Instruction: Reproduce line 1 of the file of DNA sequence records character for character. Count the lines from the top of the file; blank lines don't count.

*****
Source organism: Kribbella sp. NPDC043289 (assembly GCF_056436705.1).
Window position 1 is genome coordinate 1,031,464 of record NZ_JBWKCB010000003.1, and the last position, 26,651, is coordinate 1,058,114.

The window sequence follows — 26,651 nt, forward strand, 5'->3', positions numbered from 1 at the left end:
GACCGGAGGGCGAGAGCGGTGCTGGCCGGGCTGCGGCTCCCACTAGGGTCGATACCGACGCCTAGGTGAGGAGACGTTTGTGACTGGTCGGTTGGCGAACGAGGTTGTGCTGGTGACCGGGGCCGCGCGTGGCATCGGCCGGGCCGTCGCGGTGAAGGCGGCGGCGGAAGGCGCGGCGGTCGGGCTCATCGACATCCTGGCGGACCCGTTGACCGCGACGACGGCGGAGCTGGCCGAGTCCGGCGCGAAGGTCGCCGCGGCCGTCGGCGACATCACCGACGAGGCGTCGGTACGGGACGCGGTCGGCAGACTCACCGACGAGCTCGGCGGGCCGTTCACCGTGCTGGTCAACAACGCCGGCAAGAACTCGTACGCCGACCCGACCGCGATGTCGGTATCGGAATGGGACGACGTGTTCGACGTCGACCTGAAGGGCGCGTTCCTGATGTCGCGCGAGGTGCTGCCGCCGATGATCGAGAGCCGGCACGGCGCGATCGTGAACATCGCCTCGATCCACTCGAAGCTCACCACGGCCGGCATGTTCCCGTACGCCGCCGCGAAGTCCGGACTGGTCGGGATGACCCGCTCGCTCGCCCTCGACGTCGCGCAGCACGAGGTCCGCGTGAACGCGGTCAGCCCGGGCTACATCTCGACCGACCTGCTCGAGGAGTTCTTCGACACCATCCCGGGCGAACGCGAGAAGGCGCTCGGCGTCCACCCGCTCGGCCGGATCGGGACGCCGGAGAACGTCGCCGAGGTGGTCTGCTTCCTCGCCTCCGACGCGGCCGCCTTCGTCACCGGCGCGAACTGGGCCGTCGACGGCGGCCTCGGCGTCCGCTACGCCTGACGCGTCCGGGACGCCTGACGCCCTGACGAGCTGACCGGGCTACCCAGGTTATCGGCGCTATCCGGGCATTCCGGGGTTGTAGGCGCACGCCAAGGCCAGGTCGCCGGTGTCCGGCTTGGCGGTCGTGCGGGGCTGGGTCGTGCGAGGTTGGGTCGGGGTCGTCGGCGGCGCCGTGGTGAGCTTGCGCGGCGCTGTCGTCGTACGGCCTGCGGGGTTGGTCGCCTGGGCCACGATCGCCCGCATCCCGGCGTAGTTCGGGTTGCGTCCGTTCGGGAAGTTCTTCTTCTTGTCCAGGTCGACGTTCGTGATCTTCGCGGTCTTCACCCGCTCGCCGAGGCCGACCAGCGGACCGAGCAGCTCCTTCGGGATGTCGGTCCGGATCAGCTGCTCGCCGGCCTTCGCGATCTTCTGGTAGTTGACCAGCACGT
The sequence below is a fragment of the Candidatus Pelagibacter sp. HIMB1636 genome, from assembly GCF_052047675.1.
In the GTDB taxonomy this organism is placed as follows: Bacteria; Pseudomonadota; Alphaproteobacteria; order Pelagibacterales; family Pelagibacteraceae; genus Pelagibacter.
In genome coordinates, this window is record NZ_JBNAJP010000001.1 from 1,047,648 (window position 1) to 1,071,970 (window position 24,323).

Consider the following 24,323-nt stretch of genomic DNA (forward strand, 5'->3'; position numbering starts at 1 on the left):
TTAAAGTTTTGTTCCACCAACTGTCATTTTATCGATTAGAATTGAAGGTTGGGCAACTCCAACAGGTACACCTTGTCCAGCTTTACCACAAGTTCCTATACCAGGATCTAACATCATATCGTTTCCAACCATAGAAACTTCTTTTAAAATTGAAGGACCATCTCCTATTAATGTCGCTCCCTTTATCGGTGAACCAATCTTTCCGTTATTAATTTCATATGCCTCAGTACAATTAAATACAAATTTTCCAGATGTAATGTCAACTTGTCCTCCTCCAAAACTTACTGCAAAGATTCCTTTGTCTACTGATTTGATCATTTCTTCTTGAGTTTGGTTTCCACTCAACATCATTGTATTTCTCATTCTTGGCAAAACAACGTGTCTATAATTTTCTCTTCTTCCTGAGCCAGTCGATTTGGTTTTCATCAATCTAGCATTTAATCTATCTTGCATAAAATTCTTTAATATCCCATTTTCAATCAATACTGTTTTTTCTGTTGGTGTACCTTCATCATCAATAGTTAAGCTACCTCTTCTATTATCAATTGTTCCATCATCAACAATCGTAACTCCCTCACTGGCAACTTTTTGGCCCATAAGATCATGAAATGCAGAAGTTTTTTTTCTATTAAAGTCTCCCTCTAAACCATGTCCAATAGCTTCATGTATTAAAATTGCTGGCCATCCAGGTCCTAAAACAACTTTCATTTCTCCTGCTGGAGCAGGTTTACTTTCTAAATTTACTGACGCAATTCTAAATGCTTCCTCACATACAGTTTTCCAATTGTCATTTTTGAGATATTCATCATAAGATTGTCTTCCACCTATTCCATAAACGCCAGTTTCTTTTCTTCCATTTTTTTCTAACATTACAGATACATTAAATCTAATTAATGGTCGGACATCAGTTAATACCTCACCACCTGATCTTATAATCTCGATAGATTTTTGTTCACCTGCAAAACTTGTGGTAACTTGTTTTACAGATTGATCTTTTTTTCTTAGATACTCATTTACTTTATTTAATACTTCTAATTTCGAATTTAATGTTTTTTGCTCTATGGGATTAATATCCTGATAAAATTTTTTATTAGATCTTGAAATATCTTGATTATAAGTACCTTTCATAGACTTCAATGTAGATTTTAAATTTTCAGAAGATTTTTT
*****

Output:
Source organism: Kribbella sp. NPDC043289 (assembly GCF_056436705.1).